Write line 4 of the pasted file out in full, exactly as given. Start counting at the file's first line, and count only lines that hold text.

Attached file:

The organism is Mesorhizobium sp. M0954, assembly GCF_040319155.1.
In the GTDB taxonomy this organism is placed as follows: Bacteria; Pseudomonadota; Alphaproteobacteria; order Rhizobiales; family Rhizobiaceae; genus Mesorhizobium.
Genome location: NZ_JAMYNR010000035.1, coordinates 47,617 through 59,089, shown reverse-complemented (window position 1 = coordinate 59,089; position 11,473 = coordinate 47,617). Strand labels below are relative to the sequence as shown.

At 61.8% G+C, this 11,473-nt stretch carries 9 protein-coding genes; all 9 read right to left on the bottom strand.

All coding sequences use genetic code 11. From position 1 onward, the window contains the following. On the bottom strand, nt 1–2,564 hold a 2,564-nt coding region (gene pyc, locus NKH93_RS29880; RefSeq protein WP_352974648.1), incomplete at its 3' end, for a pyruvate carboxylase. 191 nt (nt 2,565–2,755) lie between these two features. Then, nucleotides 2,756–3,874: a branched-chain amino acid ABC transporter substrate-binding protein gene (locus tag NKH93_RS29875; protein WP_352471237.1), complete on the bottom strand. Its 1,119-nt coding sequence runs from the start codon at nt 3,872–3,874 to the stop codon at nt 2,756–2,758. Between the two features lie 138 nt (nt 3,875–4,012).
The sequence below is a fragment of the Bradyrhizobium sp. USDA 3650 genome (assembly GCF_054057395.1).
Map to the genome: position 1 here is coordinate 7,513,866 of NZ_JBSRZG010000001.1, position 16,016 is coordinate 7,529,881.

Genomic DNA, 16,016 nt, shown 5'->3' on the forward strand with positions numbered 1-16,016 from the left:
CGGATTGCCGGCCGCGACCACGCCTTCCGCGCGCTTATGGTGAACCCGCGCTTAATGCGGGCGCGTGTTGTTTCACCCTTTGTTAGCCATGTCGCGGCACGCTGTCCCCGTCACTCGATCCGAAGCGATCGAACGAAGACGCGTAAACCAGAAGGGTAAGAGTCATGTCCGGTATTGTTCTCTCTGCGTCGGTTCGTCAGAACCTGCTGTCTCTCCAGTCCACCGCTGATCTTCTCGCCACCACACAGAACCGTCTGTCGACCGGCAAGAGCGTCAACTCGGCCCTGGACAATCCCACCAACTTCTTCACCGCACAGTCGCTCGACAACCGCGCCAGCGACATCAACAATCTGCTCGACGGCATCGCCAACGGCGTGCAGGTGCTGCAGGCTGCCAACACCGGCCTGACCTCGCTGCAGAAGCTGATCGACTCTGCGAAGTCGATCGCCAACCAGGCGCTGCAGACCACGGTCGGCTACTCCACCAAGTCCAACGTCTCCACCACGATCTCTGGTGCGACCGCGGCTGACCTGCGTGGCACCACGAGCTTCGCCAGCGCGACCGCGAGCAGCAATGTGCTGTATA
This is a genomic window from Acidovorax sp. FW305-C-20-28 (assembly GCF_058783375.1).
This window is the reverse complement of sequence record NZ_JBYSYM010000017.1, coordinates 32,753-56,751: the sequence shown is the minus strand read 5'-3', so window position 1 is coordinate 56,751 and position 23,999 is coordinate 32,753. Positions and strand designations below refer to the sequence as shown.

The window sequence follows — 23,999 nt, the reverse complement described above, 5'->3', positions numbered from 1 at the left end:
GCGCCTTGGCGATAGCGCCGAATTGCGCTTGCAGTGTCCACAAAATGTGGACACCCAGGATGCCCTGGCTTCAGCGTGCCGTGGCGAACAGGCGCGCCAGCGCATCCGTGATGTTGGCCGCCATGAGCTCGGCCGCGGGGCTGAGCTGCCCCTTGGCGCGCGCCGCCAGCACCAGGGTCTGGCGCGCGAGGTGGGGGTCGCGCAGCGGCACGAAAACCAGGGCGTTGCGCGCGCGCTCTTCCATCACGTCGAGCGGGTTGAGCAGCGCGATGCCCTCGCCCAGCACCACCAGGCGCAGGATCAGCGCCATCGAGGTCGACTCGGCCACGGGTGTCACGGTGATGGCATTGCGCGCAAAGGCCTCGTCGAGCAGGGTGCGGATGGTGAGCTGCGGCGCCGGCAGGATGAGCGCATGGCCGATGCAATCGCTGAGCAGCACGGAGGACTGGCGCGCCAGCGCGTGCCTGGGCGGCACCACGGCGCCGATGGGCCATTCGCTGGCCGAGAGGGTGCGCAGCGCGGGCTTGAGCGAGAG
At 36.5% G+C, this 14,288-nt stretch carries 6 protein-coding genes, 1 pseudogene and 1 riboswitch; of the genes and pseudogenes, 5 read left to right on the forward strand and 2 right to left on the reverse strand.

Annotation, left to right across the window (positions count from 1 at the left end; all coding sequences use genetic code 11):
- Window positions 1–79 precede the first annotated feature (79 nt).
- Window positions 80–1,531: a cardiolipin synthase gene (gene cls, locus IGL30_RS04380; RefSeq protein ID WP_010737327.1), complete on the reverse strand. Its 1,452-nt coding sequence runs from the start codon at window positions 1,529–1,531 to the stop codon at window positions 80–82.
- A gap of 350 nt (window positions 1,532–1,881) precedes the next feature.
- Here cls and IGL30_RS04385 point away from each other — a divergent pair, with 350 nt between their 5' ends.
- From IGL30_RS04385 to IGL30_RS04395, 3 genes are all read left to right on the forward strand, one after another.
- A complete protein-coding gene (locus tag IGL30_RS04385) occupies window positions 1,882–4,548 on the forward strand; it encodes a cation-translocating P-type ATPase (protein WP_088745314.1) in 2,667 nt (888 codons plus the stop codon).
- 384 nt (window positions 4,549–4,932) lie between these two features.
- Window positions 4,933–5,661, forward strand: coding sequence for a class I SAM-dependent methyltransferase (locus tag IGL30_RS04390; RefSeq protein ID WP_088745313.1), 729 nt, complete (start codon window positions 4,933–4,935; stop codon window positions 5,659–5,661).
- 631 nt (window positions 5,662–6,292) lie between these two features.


At 61.8% G+C, this 11,473-nt stretch carries 9 protein-coding genes; all 9 read right to left on the bottom strand.